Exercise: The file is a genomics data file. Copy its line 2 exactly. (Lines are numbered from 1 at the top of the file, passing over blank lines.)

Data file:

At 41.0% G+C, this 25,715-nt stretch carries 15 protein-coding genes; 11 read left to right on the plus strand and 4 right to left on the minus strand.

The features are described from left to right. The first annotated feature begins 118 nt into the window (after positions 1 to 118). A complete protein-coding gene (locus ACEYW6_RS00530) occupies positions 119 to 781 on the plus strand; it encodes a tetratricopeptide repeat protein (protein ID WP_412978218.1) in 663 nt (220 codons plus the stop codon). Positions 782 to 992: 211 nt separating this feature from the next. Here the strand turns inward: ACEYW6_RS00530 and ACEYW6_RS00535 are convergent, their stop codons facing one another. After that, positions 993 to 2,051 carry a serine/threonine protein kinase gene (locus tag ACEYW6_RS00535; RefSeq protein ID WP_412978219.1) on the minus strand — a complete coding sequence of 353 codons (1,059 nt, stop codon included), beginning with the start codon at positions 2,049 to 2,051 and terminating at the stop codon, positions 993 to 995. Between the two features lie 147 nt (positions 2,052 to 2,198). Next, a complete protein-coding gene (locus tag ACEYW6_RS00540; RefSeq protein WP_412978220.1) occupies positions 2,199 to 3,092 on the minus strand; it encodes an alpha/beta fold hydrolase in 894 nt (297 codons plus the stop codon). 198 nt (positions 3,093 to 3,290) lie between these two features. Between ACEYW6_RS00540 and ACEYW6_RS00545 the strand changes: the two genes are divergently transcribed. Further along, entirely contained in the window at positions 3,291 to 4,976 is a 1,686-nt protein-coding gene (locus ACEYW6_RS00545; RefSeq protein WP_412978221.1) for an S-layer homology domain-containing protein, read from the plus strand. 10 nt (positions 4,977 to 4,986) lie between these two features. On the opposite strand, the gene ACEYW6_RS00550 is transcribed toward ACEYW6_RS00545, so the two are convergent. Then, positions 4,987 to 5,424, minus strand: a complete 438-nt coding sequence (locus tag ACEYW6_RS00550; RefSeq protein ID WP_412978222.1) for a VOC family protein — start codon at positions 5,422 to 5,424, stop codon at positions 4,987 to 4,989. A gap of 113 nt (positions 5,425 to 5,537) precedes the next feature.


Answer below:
The features are described from left to right. The first annotated feature begins 118 nt into the window (after positions 1 to 118). A complete protein-coding gene (locus ACEYW6_RS00530) occupies positions 119 to 781 on the plus strand; it encodes a tetratricopeptide repeat protein (protein ID WP_412978218.1) in 663 nt (220 codons plus the stop codon). Positions 782 to 992: 211 nt separating this feature from the next. Here the strand turns inward: ACEYW6_RS00530 and ACEYW6_RS00535 are convergent, their stop codons facing one another. After that, positions 993 to 2,051 carry a serine/threonine protein kinase gene (locus tag ACEYW6_RS00535; RefSeq protein ID WP_412978219.1) on the minus strand — a complete coding sequence of 353 codons (1,059 nt, stop codon included), beginning with the start codon at positions 2,049 to 2,051 and terminating at the stop codon, positions 993 to 995. Between the two features lie 147 nt (positions 2,052 to 2,198). Next, a complete protein-coding gene (locus tag ACEYW6_RS00540; RefSeq protein WP_412978220.1) occupies positions 2,199 to 3,092 on the minus strand; it encodes an alpha/beta fold hydrolase in 894 nt (297 codons plus the stop codon). 198 nt (positions 3,093 to 3,290) lie between these two features. Between ACEYW6_RS00540 and ACEYW6_RS00545 the strand changes: the two genes are divergently transcribed. Further along, entirely contained in the window at positions 3,291 to 4,976 is a 1,686-nt protein-coding gene (locus ACEYW6_RS00545; RefSeq protein WP_412978221.1) for an S-layer homology domain-containing protein, read from the plus strand. 10 nt (positions 4,977 to 4,986) lie between these two features. On the opposite strand, the gene ACEYW6_RS00550 is transcribed toward ACEYW6_RS00545, so the two are convergent. Then, positions 4,987 to 5,424, minus strand: a complete 438-nt coding sequence (locus tag ACEYW6_RS00550; RefSeq protein ID WP_412978222.1) for a VOC family protein — start codon at positions 5,422 to 5,424, stop codon at positions 4,987 to 4,989. A gap of 113 nt (positions 5,425 to 5,537) precedes the next feature.